Worship in the Episcopal Church has come to be called an experience of the “ancient present.” That is, our worship is filled with the majesty and awe of centuries old practices and forms which have been filled with meaning for today.
Our worship centers on the two great sacraments (signs and symbols used by God to convey grace). The first is holy baptism through which we are reminded that we belong to God and nothing can separate us from the love of God. We also find ourselves part of an extended family, one with Christians throughout the ages and across the world, what we call the “one, holy, catholic [meaning ‘universal’], and apostolic Church.”
The second is Holy Communion, or the Eucharist (which literally means “thanksgiving”), mass. But whatever it’s called, this is the family meal for Christians and a foretaste of the heavenly banquet. As such, all persons who have been baptized, and are therefore part of the extended family that is the Church, are welcome to receive the bread and wine, and be in communion with God and each other.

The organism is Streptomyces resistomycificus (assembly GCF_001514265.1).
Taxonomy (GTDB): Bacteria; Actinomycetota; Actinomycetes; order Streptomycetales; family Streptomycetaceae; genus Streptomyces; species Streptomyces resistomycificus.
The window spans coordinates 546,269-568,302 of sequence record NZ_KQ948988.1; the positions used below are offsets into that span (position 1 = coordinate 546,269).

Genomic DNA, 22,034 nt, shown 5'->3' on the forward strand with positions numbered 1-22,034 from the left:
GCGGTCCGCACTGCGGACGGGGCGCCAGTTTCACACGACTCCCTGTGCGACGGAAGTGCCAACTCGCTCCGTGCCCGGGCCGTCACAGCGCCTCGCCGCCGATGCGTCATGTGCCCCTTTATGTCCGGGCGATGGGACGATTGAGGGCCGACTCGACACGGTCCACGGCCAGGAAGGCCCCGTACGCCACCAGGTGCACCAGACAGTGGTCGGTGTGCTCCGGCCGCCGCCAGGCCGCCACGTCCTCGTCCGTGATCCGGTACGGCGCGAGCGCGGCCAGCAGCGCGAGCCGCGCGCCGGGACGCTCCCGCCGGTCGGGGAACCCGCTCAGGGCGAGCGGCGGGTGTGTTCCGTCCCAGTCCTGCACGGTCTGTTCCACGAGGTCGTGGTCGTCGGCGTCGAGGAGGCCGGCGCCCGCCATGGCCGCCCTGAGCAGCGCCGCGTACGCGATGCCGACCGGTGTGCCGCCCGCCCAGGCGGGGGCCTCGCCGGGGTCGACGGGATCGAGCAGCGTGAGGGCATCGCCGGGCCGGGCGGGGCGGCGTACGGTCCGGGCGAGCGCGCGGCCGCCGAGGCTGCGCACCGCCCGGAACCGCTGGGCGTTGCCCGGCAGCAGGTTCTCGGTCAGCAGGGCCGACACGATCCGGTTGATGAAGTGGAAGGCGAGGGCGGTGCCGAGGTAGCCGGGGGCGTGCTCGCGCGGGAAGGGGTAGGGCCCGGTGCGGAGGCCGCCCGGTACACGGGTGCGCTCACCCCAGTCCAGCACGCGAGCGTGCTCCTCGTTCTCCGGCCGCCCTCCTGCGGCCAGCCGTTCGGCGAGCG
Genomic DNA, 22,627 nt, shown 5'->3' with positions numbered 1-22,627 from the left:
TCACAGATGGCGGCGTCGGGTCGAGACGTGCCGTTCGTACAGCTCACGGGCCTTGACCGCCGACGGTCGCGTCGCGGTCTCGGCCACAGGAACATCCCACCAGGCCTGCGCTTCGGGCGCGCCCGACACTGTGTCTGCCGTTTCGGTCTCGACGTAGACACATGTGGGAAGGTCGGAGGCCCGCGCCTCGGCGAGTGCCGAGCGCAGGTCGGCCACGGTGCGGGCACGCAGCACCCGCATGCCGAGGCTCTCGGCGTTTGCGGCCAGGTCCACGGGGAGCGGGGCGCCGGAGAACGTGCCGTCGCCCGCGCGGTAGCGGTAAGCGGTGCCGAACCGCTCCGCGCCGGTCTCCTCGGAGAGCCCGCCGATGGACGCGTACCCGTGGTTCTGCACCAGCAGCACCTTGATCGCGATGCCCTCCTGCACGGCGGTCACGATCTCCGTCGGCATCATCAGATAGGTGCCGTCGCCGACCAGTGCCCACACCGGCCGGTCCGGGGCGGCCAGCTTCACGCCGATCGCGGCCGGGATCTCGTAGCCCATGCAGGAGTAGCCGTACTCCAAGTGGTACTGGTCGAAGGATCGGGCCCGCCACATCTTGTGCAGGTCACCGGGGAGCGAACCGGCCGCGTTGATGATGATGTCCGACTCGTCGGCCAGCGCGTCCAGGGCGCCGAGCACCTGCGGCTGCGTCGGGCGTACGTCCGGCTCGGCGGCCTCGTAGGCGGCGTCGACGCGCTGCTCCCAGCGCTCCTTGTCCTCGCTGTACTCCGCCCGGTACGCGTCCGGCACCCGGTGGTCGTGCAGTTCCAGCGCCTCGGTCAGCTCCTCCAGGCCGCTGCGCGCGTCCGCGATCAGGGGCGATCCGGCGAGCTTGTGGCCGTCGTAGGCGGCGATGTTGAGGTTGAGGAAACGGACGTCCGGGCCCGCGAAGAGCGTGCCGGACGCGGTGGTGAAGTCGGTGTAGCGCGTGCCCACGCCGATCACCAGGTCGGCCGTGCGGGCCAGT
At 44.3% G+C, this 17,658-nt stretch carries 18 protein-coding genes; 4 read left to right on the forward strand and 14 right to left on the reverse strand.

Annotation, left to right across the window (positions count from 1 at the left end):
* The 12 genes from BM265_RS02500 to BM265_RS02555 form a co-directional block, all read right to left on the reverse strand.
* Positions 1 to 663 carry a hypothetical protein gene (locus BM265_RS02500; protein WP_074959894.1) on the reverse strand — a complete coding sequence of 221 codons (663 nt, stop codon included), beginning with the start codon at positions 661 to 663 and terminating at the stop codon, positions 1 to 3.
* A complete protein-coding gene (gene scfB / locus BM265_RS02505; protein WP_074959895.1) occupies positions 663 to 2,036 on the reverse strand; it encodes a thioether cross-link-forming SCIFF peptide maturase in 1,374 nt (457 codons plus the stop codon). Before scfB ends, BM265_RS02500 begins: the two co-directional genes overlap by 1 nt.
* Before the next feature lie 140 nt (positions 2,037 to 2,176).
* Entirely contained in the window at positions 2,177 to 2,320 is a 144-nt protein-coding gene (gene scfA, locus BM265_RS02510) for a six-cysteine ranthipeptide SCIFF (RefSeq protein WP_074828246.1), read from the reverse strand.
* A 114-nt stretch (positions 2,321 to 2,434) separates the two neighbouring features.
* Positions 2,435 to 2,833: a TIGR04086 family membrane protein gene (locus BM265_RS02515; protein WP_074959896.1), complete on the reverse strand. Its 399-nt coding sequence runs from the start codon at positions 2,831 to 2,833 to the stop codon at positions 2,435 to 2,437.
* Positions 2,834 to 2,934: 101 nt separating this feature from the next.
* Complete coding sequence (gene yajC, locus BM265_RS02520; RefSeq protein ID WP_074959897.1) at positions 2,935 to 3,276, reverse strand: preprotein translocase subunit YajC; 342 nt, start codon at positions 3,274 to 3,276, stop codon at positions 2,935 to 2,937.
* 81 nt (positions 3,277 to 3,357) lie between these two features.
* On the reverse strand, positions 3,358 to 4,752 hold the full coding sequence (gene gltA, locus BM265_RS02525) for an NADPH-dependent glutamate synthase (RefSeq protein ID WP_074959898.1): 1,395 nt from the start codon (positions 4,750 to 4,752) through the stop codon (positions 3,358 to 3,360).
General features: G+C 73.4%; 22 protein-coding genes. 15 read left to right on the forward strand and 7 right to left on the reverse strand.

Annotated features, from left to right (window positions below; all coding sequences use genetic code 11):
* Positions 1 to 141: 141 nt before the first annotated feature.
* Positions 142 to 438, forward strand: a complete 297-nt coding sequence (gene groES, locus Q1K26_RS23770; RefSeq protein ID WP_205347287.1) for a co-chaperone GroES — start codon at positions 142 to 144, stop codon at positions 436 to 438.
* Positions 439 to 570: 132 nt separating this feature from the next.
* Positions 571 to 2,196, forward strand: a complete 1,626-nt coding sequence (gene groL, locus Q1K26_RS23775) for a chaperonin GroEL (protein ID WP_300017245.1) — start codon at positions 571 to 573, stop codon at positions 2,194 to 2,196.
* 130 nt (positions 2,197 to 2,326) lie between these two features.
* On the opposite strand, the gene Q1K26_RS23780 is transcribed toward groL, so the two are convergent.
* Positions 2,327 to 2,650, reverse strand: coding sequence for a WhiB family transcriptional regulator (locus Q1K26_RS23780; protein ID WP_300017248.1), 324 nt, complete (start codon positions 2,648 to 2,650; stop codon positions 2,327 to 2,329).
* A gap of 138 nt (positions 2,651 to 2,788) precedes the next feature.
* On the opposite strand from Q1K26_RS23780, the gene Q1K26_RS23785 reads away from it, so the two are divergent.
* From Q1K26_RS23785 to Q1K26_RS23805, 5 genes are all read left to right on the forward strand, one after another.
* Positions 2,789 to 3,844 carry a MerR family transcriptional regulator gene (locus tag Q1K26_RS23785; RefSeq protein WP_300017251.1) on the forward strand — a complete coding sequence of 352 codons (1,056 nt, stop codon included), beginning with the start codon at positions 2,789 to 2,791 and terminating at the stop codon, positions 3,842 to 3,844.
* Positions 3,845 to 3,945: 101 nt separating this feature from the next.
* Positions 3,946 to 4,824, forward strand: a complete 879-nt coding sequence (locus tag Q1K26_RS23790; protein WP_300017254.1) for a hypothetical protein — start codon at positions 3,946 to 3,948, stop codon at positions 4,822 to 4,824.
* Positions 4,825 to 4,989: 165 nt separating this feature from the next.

The whole people of God take part in this divine drama each Sunday and Holy Day. They help minister the grace of God by serving as ushers and greeters, by singing in the choir, by serving as acolytes or readers, by working with the altar guild. If you would like to serve in any of this ways, please speak to the team leader of any of these groups or the vicar.
One thing I know: the only ones among you who will be really happy
are those who will have sought and found how to serve.